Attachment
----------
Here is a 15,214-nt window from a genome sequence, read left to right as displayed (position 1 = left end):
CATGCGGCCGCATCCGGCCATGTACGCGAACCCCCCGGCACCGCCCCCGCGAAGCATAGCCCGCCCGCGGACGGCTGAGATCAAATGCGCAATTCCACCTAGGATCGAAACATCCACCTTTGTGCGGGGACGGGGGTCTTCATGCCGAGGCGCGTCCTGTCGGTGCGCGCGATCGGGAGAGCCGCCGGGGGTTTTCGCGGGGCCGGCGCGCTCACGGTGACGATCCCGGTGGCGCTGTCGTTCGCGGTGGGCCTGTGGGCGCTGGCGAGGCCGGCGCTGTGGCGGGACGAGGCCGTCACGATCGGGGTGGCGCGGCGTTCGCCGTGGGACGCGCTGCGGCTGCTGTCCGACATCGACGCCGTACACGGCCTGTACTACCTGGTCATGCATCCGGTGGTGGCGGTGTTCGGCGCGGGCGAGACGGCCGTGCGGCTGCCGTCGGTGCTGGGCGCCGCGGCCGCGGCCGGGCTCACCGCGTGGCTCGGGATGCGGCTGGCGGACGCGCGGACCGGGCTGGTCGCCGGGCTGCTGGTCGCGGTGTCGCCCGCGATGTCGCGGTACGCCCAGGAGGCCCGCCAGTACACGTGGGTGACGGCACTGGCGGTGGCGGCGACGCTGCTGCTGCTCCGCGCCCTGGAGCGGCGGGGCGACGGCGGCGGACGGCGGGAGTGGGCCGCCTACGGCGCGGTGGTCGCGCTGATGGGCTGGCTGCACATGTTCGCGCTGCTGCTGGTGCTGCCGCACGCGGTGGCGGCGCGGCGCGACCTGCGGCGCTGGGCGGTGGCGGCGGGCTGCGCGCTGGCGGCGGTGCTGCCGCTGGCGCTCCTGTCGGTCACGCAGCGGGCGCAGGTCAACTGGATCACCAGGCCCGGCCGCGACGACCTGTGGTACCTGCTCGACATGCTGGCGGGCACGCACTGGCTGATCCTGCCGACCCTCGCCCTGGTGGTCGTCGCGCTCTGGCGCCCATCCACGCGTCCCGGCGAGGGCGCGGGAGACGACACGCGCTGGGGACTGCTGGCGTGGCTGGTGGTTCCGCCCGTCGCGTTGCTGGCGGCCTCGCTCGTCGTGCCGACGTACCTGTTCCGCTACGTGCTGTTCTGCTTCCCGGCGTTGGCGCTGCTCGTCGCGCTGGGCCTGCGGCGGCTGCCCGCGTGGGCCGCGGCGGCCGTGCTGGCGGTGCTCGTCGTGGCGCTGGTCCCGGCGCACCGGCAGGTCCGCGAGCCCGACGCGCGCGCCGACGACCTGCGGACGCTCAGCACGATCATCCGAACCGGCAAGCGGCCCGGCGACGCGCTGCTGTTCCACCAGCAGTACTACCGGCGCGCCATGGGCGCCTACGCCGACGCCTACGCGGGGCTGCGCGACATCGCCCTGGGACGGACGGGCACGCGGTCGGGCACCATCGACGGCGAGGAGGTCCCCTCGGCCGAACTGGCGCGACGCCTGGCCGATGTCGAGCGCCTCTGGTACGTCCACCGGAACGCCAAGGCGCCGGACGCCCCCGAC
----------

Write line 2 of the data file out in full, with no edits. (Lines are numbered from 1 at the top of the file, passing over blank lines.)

CATGCGGCCGCATCCGGCCATGTACGCGAACCCCCCGGCACCGCCCCCGCGAAGCATAGCCCGCCCGCGGACGGCTGAGATCAAATGCGCAATTCCACCTAGGATCGAAACATCCACCTTTGTGCGGGGACGGGGGTCTTCATGCCGAGGCGCGTCCTGTCGGTGCGCGCGATCGGGAGAGCCGCCGGGGGTTTTCGCGGGGCCGGCGCGCTCACGGTGACGATCCCGGTGGCGCTGTCGTTCGCGGTGGGCCTGTGGGCGCTGGCGAGGCCGGCGCTGTGGCGGGACGAGGCCGTCACGATCGGGGTGGCGCGGCGTTCGCCGTGGGACGCGCTGCGGCTGCTGTCCGACATCGACGCCGTACACGGCCTGTACTACCTGGTCATGCATCCGGTGGTGGCGGTGTTCGGCGCGGGCGAGACGGCCGTGCGGCTGCCGTCGGTGCTGGGCGCCGCGGCCGCGGCCGGGCTCACCGCGTGGCTCGGGATGCGGCTGGCGGACGCGCGGACCGGGCTGGTCGCCGGGCTGCTGGTCGCGGTGTCGCCCGCGATGTCGCGGTACGCCCAGGAGGCCCGCCAGTACACGTGGGTGACGGCACTGGCGGTGGCGGCGACGCTGCTGCTGCTCCGCGCCCTGGAGCGGCGGGGCGACGGCGGCGGACGGCGGGAGTGGGCCGCCTACGGCGCGGTGGTCGCGCTGATGGGCTGGCTGCACATGTTCGCGCTGCTGCTGGTGCTGCCGCACGCGGTGGCGGCGCGGCGCGACCTGCGGCGCTGGGCGGTGGCGGCGGGCTGCGCGCTGGCGGCGGTGCTGCCGCTGGCGCTCCTGTCGGTCACGCAGCGGGCGCAGGTCAACTGGATCACCAGGCCCGGCCGCGACGACCTGTGGTACCTGCTCGACATGCTGGCGGGCACGCACTGGCTGATCCTGCCGACCCTCGCCCTGGTGGTCGTCGCGCTCTGGCGCCCATCCACGCGTCCCGGCGAGGGCGCGGGAGACGACACGCGCTGGGGACTGCTGGCGTGGCTGGTGGTTCCGCCCGTCGCGTTGCTGGCGGCCTCGCTCGTCGTGCCGACGTACCTGTTCCGCTACGTGCTGTTCTGCTTCCCGGCGTTGGCGCTGCTCGTCGCGCTGGGCCTGCGGCGGCTGCCCGCGTGGGCCGCGGCGGCCGTGCTGGCGGTGCTCGTCGTGGCGCTGGTCCCGGCGCACCGGCAGGTCCGCGAGCCCGACGCGCGCGCCGACGACCTGCGGACGCTCAGCACGATCATCCGAACCGGCAAGCGGCCCGGCGACGCGCTGCTGTTCCACCAGCAGTACTACCGGCGCGCCATGGGCGCCTACGCCGACGCCTACGCGGGGCTGCGCGACATCGCCCTGGGACGGACGGGCACGCGGTCGGGCACCATCGACGGCGAGGAGGTCCCCTCGGCCGAACTGGCGCGACGCCTGGCCGATGTCGAGCGCCTCTGGTACGTCCACCGGAACGCCAAGGCGCCGGACGCCCCCGAC